Genesis Energy's sharemarket debut resulted in $24 million
worth of shares being traded in its first three minutes.
Genesis climbed 17% to $1.81 from its listing price of $1.55,
giving holders of the 49% that was sold an immediate gain of
about $135 million.
The price was underpinned by the massive scaling back of
share allocations, which created hot demand, and its
attractive potentially high yields.
Genesis' debut at 1pm on Thursday bought to an end the
Government's much hyped and controversial partial floating of
state owned enterprises, including Mighty River Power and
The floats in total raised $4.7 billion for the Future
Investment Fund, including $733 million from the Genesis
More than $143 million worth of shares traded hands in the
IPO process, which attracted 68,000 retail investors, giving
Genesis the third largest share register on the NZX.
Before the debut, Craigs Investment Partners and Forsyth Barr
had the stock valued at $1.92 and $1.65, respectively.
Craigs Investment Partners broker Peter McIntyre said the
high share price was prompted by the ''massive'' scaling back
of the offer, and the potential ''hyper yields'' from Genesis
''It has been difficult for investors to find pockets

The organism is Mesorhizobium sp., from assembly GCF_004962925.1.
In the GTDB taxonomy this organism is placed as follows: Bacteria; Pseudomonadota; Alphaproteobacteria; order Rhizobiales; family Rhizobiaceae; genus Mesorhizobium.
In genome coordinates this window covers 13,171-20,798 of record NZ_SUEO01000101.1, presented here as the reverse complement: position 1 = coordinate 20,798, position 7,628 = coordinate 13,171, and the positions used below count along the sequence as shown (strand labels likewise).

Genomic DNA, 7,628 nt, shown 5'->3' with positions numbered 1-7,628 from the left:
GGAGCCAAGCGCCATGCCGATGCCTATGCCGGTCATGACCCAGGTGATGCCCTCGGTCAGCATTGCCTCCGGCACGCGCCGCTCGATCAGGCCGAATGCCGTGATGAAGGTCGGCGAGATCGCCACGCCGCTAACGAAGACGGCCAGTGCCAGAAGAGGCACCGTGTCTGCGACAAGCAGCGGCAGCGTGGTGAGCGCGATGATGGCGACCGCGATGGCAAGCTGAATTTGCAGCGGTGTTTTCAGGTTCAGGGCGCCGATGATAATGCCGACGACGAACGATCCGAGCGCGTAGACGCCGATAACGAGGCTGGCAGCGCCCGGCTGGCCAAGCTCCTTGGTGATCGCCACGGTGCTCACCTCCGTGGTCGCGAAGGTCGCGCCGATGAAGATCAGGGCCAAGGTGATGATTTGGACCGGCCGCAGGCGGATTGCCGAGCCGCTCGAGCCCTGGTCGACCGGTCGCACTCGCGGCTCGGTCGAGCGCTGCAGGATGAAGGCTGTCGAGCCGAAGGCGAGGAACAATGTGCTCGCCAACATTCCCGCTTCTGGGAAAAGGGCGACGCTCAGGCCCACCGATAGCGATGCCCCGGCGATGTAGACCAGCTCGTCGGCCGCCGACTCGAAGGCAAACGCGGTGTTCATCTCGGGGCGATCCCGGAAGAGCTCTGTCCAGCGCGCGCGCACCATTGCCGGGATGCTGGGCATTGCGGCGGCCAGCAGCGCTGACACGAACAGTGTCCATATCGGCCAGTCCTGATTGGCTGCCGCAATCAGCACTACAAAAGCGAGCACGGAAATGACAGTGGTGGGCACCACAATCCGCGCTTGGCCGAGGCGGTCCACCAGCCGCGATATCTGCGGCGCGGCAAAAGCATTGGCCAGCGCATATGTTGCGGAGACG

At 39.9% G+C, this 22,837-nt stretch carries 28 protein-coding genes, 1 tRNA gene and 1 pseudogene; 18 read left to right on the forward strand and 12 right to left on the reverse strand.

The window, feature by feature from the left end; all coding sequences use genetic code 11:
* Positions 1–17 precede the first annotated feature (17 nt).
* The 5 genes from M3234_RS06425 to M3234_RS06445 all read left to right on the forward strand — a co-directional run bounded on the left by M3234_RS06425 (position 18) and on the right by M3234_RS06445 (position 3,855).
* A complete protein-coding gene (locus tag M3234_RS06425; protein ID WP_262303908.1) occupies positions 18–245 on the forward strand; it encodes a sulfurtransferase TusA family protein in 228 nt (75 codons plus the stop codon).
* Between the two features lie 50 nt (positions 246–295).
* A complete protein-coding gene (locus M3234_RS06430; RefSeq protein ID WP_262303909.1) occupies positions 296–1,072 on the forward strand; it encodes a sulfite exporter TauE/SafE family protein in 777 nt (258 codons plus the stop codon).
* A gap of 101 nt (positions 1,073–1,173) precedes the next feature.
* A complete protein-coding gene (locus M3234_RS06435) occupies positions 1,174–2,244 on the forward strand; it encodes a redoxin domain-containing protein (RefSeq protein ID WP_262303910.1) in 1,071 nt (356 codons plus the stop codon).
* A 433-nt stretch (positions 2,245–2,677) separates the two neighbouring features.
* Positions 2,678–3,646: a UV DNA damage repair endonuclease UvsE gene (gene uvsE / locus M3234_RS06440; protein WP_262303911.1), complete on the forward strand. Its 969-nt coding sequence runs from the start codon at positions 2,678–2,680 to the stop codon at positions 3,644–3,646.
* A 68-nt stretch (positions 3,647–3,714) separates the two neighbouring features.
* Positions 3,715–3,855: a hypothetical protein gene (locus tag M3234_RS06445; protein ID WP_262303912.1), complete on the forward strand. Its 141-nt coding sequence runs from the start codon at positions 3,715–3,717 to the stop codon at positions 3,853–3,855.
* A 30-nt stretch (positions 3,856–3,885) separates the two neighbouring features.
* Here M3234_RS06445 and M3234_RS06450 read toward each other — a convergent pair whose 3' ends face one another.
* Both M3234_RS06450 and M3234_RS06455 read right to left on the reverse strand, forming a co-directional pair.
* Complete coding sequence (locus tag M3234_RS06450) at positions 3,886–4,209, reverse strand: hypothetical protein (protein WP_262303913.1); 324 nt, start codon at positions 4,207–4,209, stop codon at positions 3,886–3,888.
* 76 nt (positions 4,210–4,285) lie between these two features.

[investments] of value in the New Zealand market,'' Mr
Forsyth Barr broker Andrew Rooney said aside from brokers'
scaling back by 20% for the public pool, investors wanting
$2500 of shares got 100%.
But thereafter, the scaling became incrementally greater.
Applications for $10,000 received just $3467 worth and those
wanting $40,000 were scaled back to $5000.
Before the 1pm opening, investors were lodging bids to top up
to what they wanted, and sellers were similarly in the
market. Some institutional investors were lodging requests
for $1 million ''blocks'', he said.
Mr McIntyre noted that while there was an oversupply of
electricity in the market at present, and companies were
either postponing or cancelling new infrastructure projects,
there would, in the medium to long term, ''eventually be a
more demand than supply'', Mr McIntyre said.
''I would be very surprised to see a pull-back in price as
the yields will hold it up,'' Mr McIntyre said.